Södra’s concerns add to growing worries about getting products to sites if UK crashes out of EU

timber haulage

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A Swedish materials firm has told Building it has no idea how much it will cost to get its product to Northern Ireland when the UK leaves the EU because of the ongoing uncertainty over a no-deal Brexit.

Confusion over the Irish border situation is causing headaches for firms, with freight companies unwilling to quote on how much it will cost to get materials into Northern Ireland until a deal is sorted out – or not.

Swedish timber company Södra, which, according to its 2017 accounts had net sales of £1.8bn and carried out £150m-worth of business in the UK, said it didn’t know whether it would need to get stock into Northern Ireland out of Wicklow, Republic of Ireland, or Dundee in Scotland in the event of a hard border.

Jeremy English, Södra’s Great Britain and Ireland sales director for manufacturers, said hauliers were reluctant to quote on costs about bringing stock across the Irish Sea into Northern Ireland because they did not know how much extra a no-deal Brexit would add to the price.

He added: “We are telling our clients in Northern Ireland that they will have supply, we just can’t tell them how much the haulage is going to be.”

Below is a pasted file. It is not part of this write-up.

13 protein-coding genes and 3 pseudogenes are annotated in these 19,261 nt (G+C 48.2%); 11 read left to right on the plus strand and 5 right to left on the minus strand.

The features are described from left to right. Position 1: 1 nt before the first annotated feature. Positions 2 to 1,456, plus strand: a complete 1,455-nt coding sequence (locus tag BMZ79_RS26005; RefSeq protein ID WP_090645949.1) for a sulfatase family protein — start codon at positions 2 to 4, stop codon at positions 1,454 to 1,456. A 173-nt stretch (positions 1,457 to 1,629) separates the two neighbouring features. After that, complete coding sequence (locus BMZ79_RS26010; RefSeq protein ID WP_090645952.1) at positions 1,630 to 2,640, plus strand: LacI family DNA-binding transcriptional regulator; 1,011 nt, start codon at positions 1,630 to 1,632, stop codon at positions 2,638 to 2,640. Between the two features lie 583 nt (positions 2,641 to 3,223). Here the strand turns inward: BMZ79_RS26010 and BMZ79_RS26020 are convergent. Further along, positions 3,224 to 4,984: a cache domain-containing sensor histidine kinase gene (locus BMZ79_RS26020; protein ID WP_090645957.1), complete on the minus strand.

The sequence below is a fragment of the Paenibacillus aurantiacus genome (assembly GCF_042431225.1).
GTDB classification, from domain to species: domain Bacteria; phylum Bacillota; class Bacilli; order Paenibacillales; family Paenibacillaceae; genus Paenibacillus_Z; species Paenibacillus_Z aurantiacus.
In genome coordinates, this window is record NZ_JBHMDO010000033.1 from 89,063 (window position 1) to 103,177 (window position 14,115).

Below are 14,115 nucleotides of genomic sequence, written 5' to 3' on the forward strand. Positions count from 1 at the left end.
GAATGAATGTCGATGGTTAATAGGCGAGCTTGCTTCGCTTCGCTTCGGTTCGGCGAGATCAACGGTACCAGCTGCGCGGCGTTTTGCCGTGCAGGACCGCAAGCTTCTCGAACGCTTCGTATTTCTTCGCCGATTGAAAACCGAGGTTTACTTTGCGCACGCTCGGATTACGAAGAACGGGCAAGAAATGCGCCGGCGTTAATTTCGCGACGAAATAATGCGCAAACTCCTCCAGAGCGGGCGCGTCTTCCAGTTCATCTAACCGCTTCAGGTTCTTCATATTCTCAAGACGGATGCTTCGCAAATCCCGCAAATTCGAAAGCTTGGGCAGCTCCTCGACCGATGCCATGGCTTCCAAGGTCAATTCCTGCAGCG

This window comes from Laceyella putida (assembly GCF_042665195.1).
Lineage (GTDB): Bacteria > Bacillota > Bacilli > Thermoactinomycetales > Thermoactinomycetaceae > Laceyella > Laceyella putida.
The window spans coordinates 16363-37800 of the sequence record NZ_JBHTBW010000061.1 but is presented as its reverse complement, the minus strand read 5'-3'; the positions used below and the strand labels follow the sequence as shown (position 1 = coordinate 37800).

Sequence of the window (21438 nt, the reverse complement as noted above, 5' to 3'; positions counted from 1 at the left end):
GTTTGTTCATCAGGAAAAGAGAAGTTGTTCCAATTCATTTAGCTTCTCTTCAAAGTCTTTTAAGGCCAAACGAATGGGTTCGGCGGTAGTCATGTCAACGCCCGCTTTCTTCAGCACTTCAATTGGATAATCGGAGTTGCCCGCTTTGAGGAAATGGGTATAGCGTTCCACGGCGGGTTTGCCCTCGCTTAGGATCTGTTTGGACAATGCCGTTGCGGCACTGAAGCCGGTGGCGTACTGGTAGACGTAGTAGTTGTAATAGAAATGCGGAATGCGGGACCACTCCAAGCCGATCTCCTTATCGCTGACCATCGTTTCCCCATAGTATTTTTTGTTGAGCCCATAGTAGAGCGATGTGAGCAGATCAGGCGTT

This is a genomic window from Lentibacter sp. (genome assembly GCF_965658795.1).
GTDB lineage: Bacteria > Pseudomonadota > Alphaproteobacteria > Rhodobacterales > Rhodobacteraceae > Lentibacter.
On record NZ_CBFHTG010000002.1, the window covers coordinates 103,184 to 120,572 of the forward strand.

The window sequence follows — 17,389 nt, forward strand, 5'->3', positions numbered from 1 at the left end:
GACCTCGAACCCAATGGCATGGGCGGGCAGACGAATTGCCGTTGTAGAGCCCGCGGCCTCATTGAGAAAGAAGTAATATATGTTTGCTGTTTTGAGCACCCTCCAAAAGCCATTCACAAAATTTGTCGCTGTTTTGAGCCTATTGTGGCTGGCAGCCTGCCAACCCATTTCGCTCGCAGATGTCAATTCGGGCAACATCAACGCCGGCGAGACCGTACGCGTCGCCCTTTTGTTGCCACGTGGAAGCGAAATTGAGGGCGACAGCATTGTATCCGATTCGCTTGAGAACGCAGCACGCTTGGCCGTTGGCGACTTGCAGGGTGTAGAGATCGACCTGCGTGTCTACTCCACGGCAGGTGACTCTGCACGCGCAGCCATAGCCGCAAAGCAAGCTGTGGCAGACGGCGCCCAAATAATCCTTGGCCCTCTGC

Södra said it has been stockpiling product and plans to hold 10 weeks’ worth of timber by the time the UK leaves the EU. At the beginning of the month, it set up an Irish business called Södra Wood Ireland which English said was in part because of Brexit.

The Swedish firm’s concern adds to growing worries that deliveries to sites will dry up if the UK leaves the EU without a deal at the end of March.

The issue is set to be a key focus of the industry’s emergency summit on Brexit next week with Mace chief executive Mark Reynolds, a member of the government-backed Construction Leadership Council, telling Building: “The real fear [of a no-deal Brexit] is over goods. My immediate worry is about imports and exports, it’s the biggest short-term risk.”

English said Södra still viewed a post-Brexit UK, alongside Sweden and Holland, as one of its key markets in Europe because there were not enough forests in the country to meet the demand for timber.